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|The History of Cornish Culture||2|
|Cornish Ghost Stories||4|
... reaching into the Atlantic Ocean is a land of history and tradition. Each coastline is spectacular in quite different ways.
The north coast boasts its surfing beaches and the premier resort, Newquay, with its extensive facilities. A smaller but equally attractive resort is Bude, and Padstow, Boscastle and Tintagel are good examples of why this coastline is recognised as an Area of Outstanding Natural Beauty. Port Isaac, Perranporth and St Agnes should be all visited and St Ives is a lively town, very popular with artists.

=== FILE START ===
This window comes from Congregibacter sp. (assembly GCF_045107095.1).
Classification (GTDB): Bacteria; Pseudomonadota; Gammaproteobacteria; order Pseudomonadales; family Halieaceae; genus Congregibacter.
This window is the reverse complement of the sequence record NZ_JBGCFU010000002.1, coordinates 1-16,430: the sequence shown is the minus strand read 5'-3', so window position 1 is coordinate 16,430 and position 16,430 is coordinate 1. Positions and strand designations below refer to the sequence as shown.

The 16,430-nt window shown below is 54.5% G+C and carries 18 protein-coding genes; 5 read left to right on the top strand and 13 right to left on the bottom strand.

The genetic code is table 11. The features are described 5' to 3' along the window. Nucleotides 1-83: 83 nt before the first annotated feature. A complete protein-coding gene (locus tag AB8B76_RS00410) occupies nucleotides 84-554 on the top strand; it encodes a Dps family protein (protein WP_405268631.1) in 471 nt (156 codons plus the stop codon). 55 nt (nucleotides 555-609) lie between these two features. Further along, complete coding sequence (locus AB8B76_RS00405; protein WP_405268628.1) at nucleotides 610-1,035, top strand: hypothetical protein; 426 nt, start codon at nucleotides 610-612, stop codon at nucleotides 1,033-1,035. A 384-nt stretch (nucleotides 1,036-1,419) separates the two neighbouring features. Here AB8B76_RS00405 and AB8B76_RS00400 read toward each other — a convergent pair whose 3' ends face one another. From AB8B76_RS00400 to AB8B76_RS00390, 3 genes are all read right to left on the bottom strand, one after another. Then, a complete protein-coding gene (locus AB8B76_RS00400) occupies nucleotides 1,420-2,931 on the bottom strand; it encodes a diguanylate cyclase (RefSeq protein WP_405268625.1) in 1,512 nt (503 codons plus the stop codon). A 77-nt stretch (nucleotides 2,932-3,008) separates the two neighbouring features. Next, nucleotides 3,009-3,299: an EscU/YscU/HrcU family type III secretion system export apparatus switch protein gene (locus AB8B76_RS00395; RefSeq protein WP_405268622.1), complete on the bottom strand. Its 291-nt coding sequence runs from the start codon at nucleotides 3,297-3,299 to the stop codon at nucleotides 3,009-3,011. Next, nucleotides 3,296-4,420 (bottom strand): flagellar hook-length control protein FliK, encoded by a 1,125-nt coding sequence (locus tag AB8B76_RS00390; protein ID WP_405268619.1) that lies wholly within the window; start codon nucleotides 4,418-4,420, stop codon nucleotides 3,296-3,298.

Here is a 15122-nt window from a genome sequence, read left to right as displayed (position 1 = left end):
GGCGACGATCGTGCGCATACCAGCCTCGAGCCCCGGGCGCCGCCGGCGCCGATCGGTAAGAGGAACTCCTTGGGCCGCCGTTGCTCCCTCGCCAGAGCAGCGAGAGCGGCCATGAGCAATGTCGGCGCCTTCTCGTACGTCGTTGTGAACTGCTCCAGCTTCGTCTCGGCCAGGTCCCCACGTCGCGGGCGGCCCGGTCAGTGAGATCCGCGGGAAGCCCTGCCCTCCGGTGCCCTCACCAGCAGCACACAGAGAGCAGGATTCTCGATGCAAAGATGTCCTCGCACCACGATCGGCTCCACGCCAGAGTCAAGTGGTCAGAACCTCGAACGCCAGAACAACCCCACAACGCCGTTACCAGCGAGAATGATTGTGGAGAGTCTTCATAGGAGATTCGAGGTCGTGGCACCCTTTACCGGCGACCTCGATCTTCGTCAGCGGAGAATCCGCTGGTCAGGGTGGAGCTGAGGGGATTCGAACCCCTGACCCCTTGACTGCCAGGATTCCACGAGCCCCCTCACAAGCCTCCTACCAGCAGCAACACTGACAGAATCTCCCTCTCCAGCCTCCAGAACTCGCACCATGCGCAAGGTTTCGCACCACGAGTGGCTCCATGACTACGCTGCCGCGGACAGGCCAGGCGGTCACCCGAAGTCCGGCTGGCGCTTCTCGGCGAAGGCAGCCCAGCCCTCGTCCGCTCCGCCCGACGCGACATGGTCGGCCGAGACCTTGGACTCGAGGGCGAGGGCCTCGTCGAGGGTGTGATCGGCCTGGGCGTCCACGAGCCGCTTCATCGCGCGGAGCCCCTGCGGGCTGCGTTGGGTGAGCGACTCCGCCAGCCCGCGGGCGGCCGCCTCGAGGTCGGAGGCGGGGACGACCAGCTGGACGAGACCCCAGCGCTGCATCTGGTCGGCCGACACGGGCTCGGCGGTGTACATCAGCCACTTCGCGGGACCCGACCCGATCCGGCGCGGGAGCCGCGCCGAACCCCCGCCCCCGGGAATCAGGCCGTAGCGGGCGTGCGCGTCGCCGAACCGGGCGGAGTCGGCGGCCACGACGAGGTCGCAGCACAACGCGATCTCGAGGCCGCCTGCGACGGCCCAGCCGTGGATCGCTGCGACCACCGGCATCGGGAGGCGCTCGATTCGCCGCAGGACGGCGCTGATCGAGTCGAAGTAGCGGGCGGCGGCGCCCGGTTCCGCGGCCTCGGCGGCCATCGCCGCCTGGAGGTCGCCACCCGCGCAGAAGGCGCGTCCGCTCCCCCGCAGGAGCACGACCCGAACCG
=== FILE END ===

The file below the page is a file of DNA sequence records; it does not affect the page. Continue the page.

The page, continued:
The south coast offers Penzance, rich with tales of smugglers and pirates, and the tiny fishing village of Mousehole and Cornwall's largest fishing port, Newlyn. Penzance overlooks Mount's Bay and the dramatic outline of St Michael's Mount which can be visited by foot or by ferry, depending on the state of the tide. Head east to Helston and on to Falmouth, with its huge harbour guarded by Pendennis Castle. The next fishing port is colourful Mevagissey, then St Austell Bay and Fowey on its deeply wooded estuary, where you can take the ferry to Bodinnick and Looe. Or head inland through Liskeard and historic Launceston, with its castle, to Boscastle, in its tiny inlet on the north coast, and Tintagel, forever famous as the legendary birthplace of King Arthur.…
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